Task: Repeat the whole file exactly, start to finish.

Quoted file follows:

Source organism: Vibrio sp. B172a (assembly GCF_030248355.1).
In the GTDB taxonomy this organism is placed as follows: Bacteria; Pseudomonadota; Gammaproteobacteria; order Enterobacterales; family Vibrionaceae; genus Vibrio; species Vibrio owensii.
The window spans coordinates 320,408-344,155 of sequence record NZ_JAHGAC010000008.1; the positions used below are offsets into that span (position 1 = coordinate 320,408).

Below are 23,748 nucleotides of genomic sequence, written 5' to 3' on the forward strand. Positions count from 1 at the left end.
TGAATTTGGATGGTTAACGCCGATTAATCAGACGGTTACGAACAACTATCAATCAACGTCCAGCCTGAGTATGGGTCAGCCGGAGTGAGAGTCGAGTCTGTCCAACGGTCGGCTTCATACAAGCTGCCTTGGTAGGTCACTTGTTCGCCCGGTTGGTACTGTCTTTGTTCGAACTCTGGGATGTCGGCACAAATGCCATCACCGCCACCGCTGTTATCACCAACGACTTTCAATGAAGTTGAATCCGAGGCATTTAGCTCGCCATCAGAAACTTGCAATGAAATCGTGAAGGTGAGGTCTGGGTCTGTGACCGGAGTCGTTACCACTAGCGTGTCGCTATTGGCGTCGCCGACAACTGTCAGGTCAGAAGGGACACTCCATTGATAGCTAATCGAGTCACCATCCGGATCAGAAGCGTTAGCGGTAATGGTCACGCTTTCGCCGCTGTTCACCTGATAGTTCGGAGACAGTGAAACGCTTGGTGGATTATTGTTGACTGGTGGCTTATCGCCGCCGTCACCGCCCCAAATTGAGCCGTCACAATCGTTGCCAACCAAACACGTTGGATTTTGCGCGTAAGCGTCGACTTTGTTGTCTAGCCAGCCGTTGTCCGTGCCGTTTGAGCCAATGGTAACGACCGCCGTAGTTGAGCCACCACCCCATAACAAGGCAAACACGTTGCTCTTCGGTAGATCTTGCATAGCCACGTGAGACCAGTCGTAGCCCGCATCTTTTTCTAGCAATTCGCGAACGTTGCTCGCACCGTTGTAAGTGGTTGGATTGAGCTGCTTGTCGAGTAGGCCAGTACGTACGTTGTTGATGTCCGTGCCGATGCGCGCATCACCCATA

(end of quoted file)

Source organism: Vibrio sp. B172a (assembly GCF_030248355.1).
In the GTDB taxonomy this organism is placed as follows: Bacteria; Pseudomonadota; Gammaproteobacteria; order Enterobacterales; family Vibrionaceae; genus Vibrio; species Vibrio owensii.
The window spans coordinates 320,408-344,155 of sequence record NZ_JAHGAC010000008.1; the positions used below are offsets into that span (position 1 = coordinate 320,408).

Below are 23,748 nucleotides of genomic sequence, written 5' to 3' on the forward strand. Positions count from 1 at the left end.
TGAATTTGGATGGTTAACGCCGATTAATCAGACGGTTACGAACAACTATCAATCAACGTCCAGCCTGAGTATGGGTCAGCCGGAGTGAGAGTCGAGTCTGTCCAACGGTCGGCTTCATACAAGCTGCCTTGGTAGGTCACTTGTTCGCCCGGTTGGTACTGTCTTTGTTCGAACTCTGGGATGTCGGCACAAATGCCATCACCGCCACCGCTGTTATCACCAACGACTTTCAATGAAGTTGAATCCGAGGCATTTAGCTCGCCATCAGAAACTTGCAATGAAATCGTGAAGGTGAGGTCTGGGTCTGTGACCGGAGTCGTTACCACTAGCGTGTCGCTATTGGCGTCGCCGACAACTGTCAGGTCAGAAGGGACACTCCATTGATAGCTAATCGAGTCACCATCCGGATCAGAAGCGTTAGCGGTAATGGTCACGCTTTCGCCGCTGTTCACCTGATAGTTCGGAGACAGTGAAACGCTTGGTGGATTATTGTTGACTGGTGGCTTATCGCCGCCGTCACCGCCCCAAATTGAGCCGTCACAATCGTTGCCAACCAAACACGTTGGATTTTGCGCGTAAGCGTCGACTTTGTTGTCTAGCCAGCCGTTGTCCGTGCCGTTTGAGCCAATGGTAACGACCGCCGTAGTTGAGCCACCACCCCATAACAAGGCAAACACGTTGCTCTTCGGTAGATCTTGCATAGCCACGTGAGACCAGTCGTAGCCCGCATCTTTTTCTAGCAATTCGCGAACGTTGCTCGCACCGTTGTAAGTGGTTGGATTGAGCTGCTTGTCGAGTAGGCCAGTACGTACGTTGTTGATGTCCGTGCCGATGCGCGCATCACCCATA